Reality Computing is an all-encompassing approach created by Autodesk in order to understanding, explore, and explain how 3D scanning, 3D modeling software (for example Autodesk ReCap) and 3D printing are all part of a growing cyclical interplay between digital and physical information across an expanding range of industries.
But what does this mean exactly?
Fortunately, I had the opportunity to speak with Rick Rundell, Technology and Innovation Strategist at Autodesk, to explore why Reality Computing is unifying different industries under the same umbrella concept.
Andrew: What is Reality Computing?
Rick: Reality Computing is about capturing physical information digitally, using digital tools to create new knowledge and new designs, and then being able to deliver digital information into the physical world by materializing it through various computer controlled processes or through augmented reality. We use the term “Reality Computing” to encompass an emerging set of workflows around the data required by 3D printing and also data that is generated for various kinds of spatial sensing technologies.
I compare it to the evolution of music. I have some great examples of historical sheet music, from around 1900. If you wanted to share a piece of music, you shared it with directions for reproducing it on a piano for example. Incredibly, I actually have a piece of music that includes advertising. It was such a popular medium, that they used it for advertising. And the advertisement is for a dentist, who makes dentures for 5 dollars. The point is, musical notation is how people shared music for hundreds of years. It’s not sharing the experience of music, it’s just the directions for making the music. So much about the way we’ve shared information digitally about the physical world, is similar to that.
A: Looking back at some of your interviews from the past, it seems as though you’ve been trying to crystallize this notion for some time.
R: Personally, this has been a big theme for me. I’ve always found that the way we try to record information for the physical world for a digital environment unsatisfactory in some way. I was an architect, I was in practice, and I used CAD tools. Like every other architect, I was fascinated by geometry, and the kinds of things you could do with geometry on a computer program. I felt that the way we were able to understand the thing we were designing, or to understand the context of a design issue, was artificially constrained by the way the data was structured in the tools that we were using. This is back in the days of early object-oriented CAD tools. These products were trying to mimic a building geometrically, would have objects, and a host, and you would talk about the fact that a “door” was in “a wall”. You would have a wall object and a wall object could host a door object. Whenever I heard something like that, I would sort of roll my eyes, and say, “Wouldn’t it be interesting to be able to think about a door that is not in a wall.” If I look around my office, and verbally describe it, I see floor-to-ceiling glass on two sides of my office looking out into an open area here, and one of the panels happens to be on hinges with a handle. It’s just another big sheet of glass, just like the rest of the panels. And interestingly, that was always a really hard condition to describe in the CAD software! So I’m delighted that we have a whole new way of capturing information about the physical world that does not presume anything about its structure. Out of Reality Data, you can analyze that data just like facial recognition on a photograph, and you can analyze 3D data about the physical world to extract information about things like the location of pipes, ducts, clocks and so on.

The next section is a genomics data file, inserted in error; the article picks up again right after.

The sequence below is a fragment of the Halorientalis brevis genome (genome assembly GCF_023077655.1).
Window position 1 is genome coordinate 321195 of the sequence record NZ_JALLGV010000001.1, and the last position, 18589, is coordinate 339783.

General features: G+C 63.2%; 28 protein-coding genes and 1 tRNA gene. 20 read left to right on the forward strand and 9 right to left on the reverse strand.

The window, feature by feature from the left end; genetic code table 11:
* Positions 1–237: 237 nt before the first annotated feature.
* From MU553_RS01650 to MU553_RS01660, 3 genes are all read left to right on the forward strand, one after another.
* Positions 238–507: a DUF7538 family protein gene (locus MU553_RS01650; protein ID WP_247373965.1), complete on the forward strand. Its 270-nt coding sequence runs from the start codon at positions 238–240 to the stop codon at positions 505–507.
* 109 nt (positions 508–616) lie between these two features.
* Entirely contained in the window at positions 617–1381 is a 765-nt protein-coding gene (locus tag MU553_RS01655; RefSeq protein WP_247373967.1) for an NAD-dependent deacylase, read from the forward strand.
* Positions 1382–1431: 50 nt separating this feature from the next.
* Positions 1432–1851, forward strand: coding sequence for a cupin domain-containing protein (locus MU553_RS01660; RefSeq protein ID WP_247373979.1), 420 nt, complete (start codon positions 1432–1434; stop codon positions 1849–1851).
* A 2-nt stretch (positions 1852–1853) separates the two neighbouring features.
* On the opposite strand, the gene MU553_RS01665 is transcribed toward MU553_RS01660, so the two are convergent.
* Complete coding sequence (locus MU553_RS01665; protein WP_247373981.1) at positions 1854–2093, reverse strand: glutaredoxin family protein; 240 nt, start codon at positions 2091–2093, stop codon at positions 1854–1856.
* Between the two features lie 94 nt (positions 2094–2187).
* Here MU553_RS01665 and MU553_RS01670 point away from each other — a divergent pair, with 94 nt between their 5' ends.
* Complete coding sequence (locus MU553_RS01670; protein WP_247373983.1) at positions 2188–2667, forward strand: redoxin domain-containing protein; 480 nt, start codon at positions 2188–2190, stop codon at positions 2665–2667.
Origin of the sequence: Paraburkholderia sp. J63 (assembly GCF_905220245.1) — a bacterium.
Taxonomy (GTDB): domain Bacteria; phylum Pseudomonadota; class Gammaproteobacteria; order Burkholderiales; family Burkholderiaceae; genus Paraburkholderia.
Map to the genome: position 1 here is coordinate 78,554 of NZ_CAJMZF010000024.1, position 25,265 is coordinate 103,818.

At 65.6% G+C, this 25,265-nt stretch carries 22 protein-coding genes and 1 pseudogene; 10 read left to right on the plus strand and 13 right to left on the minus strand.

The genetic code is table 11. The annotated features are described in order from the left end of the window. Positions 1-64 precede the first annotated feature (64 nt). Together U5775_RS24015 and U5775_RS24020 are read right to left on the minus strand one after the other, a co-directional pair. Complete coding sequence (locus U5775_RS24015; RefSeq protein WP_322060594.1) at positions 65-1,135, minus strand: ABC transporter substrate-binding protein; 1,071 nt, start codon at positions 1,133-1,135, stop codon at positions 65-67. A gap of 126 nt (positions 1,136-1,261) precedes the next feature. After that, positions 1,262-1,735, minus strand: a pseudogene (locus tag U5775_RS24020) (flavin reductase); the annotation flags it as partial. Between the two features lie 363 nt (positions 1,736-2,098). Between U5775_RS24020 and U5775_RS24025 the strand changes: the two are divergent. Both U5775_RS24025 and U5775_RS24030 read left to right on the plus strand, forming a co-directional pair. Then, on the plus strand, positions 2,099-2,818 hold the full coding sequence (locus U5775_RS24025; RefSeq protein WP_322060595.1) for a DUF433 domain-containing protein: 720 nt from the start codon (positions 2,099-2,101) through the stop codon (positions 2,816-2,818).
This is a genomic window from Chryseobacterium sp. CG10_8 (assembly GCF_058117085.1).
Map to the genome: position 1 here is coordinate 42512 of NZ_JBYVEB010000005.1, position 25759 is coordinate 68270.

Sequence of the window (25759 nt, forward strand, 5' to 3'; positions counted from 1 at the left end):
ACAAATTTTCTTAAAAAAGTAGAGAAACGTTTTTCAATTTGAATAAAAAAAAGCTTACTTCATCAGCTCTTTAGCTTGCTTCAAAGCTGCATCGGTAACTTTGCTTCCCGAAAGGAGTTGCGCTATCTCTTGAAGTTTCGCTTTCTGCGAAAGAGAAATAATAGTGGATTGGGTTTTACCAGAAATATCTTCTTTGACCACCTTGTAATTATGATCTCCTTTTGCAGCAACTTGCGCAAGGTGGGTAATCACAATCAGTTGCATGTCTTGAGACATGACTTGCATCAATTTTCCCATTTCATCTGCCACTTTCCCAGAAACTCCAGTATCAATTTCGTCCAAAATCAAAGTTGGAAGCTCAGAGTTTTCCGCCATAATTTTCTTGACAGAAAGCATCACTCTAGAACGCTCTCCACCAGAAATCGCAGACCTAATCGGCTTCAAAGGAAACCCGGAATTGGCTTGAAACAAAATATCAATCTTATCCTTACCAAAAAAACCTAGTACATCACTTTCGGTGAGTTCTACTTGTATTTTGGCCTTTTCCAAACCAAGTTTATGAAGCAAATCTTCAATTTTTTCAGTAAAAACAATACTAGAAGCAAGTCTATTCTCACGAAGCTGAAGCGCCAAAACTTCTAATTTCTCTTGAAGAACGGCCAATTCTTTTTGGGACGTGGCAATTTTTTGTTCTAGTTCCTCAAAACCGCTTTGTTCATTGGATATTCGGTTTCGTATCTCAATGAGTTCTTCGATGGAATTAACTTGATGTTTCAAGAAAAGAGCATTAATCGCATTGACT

A: Is it possible that this will open up a whole new set of structural possibilities within design solutions?
R: I think it will. And it’s starting to happen now in the arts community, where people are taking this kind data and doing something interesting with it. Think about what happened when music was liberated from the instruments and vinyl used to record it, and became a digital artifact that could then be manipulated using digital tools. Music itself became an instrument of music. It became a self-referential process that enabled a whole new way of creating music, by quoting or sampling music from other people. Of course composers and improvisers used to do this, but this blew open the music industry and the accessibility of creating music in an unprecedented way. I think that the growth of reality data and reality computing is going to allow people to do this as well. I’m looking for signs of this out in the world! And I’m always delighted when I find someone who is doing something interesting. I think we are at the point in the industry, going back to the music analogy, where the mp3 standard was just codified, and we have yet to understand what the impact of that will be in our industries, our culture and our professions.
A: It’s pretty amazing to be able to basically transport an object by way of scanning, altering it or not using software, and then sending it to be 3D printed out in an entirely different place in the world, in a different material.
R: We have examples where we can take MRI data from a mummy that has not been unwrapped, and in that data will be the amulet that has been placed on the mummy’s chest or forehead, and we can bring that out and materialize it in a myriad of materials, including the original materials, gold, copper and so on. So you can actually hold in your hand, an identical piece of jewellery that has never left that mummy for thousands of years. You could write poems about something like that. (laughs) Somebody could, not me.
Photography: Interactive Institute Swedish ICT / www.tii.se
Museum of Mediterranean and Near Eastern Antiquities